Hebrew For Dummies
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If you’re attending a Shabbat dinner, familiarizing yourself with the common rituals of the special event is a great idea to help you thoroughly enjoy the night. The information below will help you understand what Shabbat is, common Jewish traditions, Hebrew phases and language to know, and what to expect from the night of festivities!

What is Shabbat dinner?

Shabbat is the weekly day of rest and is considered the holiest day on the calendar of the Kabbalist. This important day is observed weekly on Friday nights at sundown and lasts until Saturday sundown. The celebration begins in Jewish households in Israel and around the world during the Friday night dinner,

Aruchat Shabbat is the focal point of the week and families often take extra measures to ensure the dinner and evening is special for family and friends. The table will often be decorated and set with a Mapah Levanah (mah-pah leh-vah-nah; white tablecloth) and their prettiest dishes. Atop the table sits the Kos L'Kiddush (kos leh-kee-doosh; Kiddush cup), which is held when the blessing over the Sabbath day is said. Before the meal, Jewish people sing a song to welcome Sabbath angels and follow it with Brachot (brah-choht; blessings) over the Yayin (yah-yeen; wine) and Lechem (leh-chehm bread).

In some traditional households, people ritually wash their hands — this act is called Netilat Yadaim (neh-tee-laht yah-dye-eem) — before consuming bread. Traditionally Sabbath dinner foods include Of (ohf; chicken), Tzimis (tzi-mehs; a stew made with carrots), and sometimes Basar (bah-sahr; red meat). Eating Dag (dahg; fish) on Shabbat is also a traditional practice. One of the reasons for this custom is connected to the Gematria (geh-mah-tree-ah; numerology) of the fish. In Gematria, each Hebrew letter is assigned a numerical value. And the numerical values of the letters in the Hebrew word for fish total seven. And Shabbat is the seventh day of the week!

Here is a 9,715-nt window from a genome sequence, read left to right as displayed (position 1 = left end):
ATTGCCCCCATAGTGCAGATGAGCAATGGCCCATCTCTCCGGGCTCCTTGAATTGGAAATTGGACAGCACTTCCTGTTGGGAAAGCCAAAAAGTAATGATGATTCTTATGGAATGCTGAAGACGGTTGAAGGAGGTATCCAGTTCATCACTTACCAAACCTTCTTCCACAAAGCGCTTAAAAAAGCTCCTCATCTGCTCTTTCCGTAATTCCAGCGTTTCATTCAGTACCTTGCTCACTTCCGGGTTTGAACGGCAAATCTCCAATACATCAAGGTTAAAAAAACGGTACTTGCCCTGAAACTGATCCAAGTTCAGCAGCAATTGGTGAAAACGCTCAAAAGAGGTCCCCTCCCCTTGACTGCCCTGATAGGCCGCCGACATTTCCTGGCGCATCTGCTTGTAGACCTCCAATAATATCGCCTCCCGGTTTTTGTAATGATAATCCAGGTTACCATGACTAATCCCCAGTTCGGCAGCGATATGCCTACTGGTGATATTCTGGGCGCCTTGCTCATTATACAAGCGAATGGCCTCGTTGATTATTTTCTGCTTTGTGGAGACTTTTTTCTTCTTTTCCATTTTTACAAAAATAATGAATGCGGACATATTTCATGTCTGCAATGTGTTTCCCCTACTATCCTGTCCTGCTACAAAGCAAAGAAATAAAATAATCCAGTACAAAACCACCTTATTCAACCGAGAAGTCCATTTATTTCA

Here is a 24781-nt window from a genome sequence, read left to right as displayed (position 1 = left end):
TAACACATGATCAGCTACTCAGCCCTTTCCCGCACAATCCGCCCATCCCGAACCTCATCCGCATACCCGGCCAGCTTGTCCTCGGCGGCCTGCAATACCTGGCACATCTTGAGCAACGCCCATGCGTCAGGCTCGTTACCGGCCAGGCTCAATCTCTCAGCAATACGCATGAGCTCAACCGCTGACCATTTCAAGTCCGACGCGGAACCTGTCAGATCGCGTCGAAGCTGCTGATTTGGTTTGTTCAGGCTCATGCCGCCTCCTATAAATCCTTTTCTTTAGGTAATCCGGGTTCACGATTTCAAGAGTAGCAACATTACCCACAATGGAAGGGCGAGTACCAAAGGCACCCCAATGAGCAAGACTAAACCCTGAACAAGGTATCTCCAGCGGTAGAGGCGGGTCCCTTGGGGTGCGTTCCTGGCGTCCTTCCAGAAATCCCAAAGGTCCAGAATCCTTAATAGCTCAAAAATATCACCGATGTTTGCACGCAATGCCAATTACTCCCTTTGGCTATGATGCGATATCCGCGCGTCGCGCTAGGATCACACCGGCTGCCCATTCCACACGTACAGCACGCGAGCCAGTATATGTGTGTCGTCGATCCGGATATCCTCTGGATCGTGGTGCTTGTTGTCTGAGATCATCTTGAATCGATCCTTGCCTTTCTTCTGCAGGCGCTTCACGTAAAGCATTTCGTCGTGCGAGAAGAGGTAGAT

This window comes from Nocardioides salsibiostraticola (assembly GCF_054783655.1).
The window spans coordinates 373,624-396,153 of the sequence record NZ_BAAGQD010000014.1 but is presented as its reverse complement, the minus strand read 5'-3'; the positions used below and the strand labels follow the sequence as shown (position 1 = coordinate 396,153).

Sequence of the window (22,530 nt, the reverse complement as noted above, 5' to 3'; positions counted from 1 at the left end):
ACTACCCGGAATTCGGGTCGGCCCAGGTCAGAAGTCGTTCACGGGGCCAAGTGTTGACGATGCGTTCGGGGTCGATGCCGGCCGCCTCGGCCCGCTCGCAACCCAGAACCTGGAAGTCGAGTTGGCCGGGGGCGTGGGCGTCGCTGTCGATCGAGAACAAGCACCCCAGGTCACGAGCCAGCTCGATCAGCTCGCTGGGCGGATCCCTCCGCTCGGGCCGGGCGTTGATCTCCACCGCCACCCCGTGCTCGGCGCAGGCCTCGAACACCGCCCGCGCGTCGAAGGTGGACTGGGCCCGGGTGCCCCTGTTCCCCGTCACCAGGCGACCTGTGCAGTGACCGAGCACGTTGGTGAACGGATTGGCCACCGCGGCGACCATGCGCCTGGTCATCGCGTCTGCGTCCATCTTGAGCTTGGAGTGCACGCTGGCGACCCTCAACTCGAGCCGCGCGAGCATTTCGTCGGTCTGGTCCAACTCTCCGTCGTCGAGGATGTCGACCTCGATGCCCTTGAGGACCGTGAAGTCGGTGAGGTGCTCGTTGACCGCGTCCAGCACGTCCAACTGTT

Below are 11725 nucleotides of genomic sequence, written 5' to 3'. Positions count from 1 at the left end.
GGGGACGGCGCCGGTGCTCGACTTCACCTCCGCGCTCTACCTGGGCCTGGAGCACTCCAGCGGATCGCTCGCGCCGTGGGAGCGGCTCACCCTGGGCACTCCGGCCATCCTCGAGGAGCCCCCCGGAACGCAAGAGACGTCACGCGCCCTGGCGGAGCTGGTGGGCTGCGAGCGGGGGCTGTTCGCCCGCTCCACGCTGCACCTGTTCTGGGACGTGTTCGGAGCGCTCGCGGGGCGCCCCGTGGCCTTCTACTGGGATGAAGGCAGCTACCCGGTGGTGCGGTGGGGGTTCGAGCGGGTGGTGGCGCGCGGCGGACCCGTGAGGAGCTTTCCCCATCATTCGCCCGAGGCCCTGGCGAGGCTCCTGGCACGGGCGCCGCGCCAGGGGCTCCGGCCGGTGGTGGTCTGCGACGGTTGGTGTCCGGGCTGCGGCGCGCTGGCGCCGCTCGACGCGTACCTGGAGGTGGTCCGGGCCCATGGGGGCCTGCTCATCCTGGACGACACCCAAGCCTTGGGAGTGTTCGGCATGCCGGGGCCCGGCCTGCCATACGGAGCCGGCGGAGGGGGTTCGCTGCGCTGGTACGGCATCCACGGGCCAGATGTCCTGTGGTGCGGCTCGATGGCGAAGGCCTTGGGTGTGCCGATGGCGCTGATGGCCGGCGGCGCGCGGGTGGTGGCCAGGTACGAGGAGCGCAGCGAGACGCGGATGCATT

On a typical Shulchan Aruch L'Shabbat (shool-chahn ah-rooch leh-shah-baht; a table set for Shabbat), you may also find:
  • Kapit, Kapiot (kah-peet, kah-pee-oht; teaspoon, teaspoons)
  • Kos, Kosot (kohs, kohs-oht; cup, cups)
  • Kos L'Kiddush (kohs leh-kee-doosh; the Kiddush cup over which a special blessing for the Sabbath is recited)
  • Mapah Levanah (mah-pah leh-vah-nah; white tablecloth)
  • Mapit, Mapiot (mah-peet, mah-pee-oht; napkin, napkins)
  • Mazleg, Mazlegot (mahz-lehg, mahz-lay-goht; fork, forks)
  • Prachim (puh-rah-cheem; flowers)
  • Sakin, Sakinim (sah-keen, sah-kee-neem; knife, knives)
  • Tzalachat, Tzalachot (tzah-lah-chaht, tzah-lah-choht; dish, dishes)
People often say HaShulchan Haya Amus Be'Ochel (hah-shool-chahn hah-yah ah-moos beh-oh-chehl; The table was loaded with food!) on Friday nights because of the sheer amount of food present.

About This Article

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About the book author:

Jill Suzanne Jacobs is a fluent Hebrew speaker having picked up the language through study, three years of living in Israel, and multiple extended visits. She holds graduate degrees in Jewish and Israel education, and she taught in the classroom for ten years before moving into leadership roles in educational nonprofits. She is the author of the first edition of Hebrew For Dummies and mom to a second generation diaspora Hebrew speaker.

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